We do not hear about backseat safety in our cars often. When we see crash test videos, it’s always the driver and front seat passenger getting knocked around. However, as a rule, our most vulnerable passengers will be in the back seats. Our babies and children don’t ride up front. New IIHS data and existing Consumer Reports testing show that the Ford Escape and the Volvo XC40 were the only SUVs to earn IIHS’s highest rating of “good” so far in back seat crash tests.
Only two SUVs earned the IIHS’s top score in rear seat safety
According to Consumer Reports, the IIHS has just completed its first round of back seat testing using a sample of 15 small SUVs. Of those 15 models used in the crash testing, only the Ford Escape and the Volvo XC40 did well enough to earn the IIHS’s highest rating.
The 2022 Ford Escape didn’t rate all that well overall on CR, but as far as its crash test scores are concerned, it’s an A+ SUV. Reliability concerns, a stiff ride, a flimsy interior, and a noisy 1.5-liter engine left CR reviewers underwhelmed. That said, as far as rear-seat safety is concerned, the Escape is King. In fact, in the IIHS crash tests, the Ford Escape did exceedingly well across the board.
It’s a similar story with the Volvo XC40, although the Volvo did much better overall than the Ford Escape did. The Volvo has a more powerful powertrain, a much nicer interior, and a smoother ride. Again, that’s not what we are here to talk about. The Volvo XC40 is another safety powerhouse. It also landed top marks across the board on the IIHS’s crash tests.
Both the Ford Escape and the Volvo XC40 earned Top Safety Pick + awards from the IIHS, the group’s highest accolade.
Not all the SUVs tested did so hot. The Toyota RAV4 scored second-highest, while the Audi Q3, Nissan Rogue, and Subaru Forester received the second-from-bottom rating. The other nine SUVs used in the test – the Buick Encore, Chevrolet Equinox, Honda CR-V, Honda HR-V, Hyundai Tucson, Jeep Compass, Jeep Renegade, Mazda CX-5, and Mitsubishi Eclipse Cross — received the lowest rating, Poor.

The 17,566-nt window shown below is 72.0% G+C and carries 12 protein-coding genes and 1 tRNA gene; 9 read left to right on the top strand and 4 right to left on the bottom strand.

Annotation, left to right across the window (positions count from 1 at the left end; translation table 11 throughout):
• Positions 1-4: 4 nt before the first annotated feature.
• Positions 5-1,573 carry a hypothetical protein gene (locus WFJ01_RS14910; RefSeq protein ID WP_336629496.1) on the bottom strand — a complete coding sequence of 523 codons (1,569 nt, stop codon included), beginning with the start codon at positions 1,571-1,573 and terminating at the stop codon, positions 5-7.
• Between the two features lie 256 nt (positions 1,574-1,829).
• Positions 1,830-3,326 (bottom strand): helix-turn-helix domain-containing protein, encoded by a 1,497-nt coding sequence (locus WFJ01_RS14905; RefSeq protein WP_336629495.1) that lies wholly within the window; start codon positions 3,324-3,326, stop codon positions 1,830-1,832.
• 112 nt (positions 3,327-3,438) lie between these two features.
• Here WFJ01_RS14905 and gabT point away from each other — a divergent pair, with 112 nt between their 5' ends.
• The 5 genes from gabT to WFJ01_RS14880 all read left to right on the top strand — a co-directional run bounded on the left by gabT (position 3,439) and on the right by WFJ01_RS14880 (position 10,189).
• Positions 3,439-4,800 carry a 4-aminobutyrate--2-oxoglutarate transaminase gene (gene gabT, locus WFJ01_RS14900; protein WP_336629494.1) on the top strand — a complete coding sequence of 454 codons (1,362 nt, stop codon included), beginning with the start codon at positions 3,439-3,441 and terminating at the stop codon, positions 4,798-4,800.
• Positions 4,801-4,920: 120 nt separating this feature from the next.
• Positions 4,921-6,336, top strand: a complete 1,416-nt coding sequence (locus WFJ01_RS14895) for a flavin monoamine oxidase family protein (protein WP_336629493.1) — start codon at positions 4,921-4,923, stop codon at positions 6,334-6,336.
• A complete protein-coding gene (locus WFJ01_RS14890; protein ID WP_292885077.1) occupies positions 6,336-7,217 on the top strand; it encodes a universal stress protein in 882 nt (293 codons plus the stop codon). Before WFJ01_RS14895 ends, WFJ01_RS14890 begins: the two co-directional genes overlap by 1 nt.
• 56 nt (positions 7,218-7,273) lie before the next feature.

Consumer Reports was right all along
Although this is the first time the IIHS has reported a focused study of rear-seat passengers in a moderate frontal overlap crash test, Consumer Reports has paid attention to rear-seat safety for years.
“In our rear-seat safety features ratings, we reward manufacturers that put proven front-seat safety technologies in the rear seats,” says Emily Thomas, manager of auto safety for CR’s Auto Test Center. “The new ratings from IIHS have the potential to expand the implementation of these technologies, which can improve crash outcomes for rear occupants.”
Why are back seats less safe than the front seats?
This imbalance in protection partly comes from a direct lack of concern for the belting of rear passengers in the back. Front-seat passengers will be endlessly annoyed by seat belt sensors for failing to belt up. However, the back seats of cars rarely have rear seat seat-belt reminders.
Other safety features are also missing from most back seats, like head restraints high enough to matter and advanced seat-belt features that improve both fit and crash performance. Consumer Reports notes that these features have become nearly universal in the front seat, specifically adjustable upper seat-belt anchors, seat-belt pretensioners, and load limiters. These life-saving features have been slow to become standard features in the back seat.
More testing and regulations are certainly coming, given the findings from both Consumer Reports and the IIHS.
“Manufacturers have been slower to include this technology in U.S.-market vehicles, but these new ratings should spur huge safety improvements for rear-seat passengers,” says Thomas. “Over the years, IIHS and Euro NCAP have shown the significant influence consumer crash-testing programs can have on the marketplace.”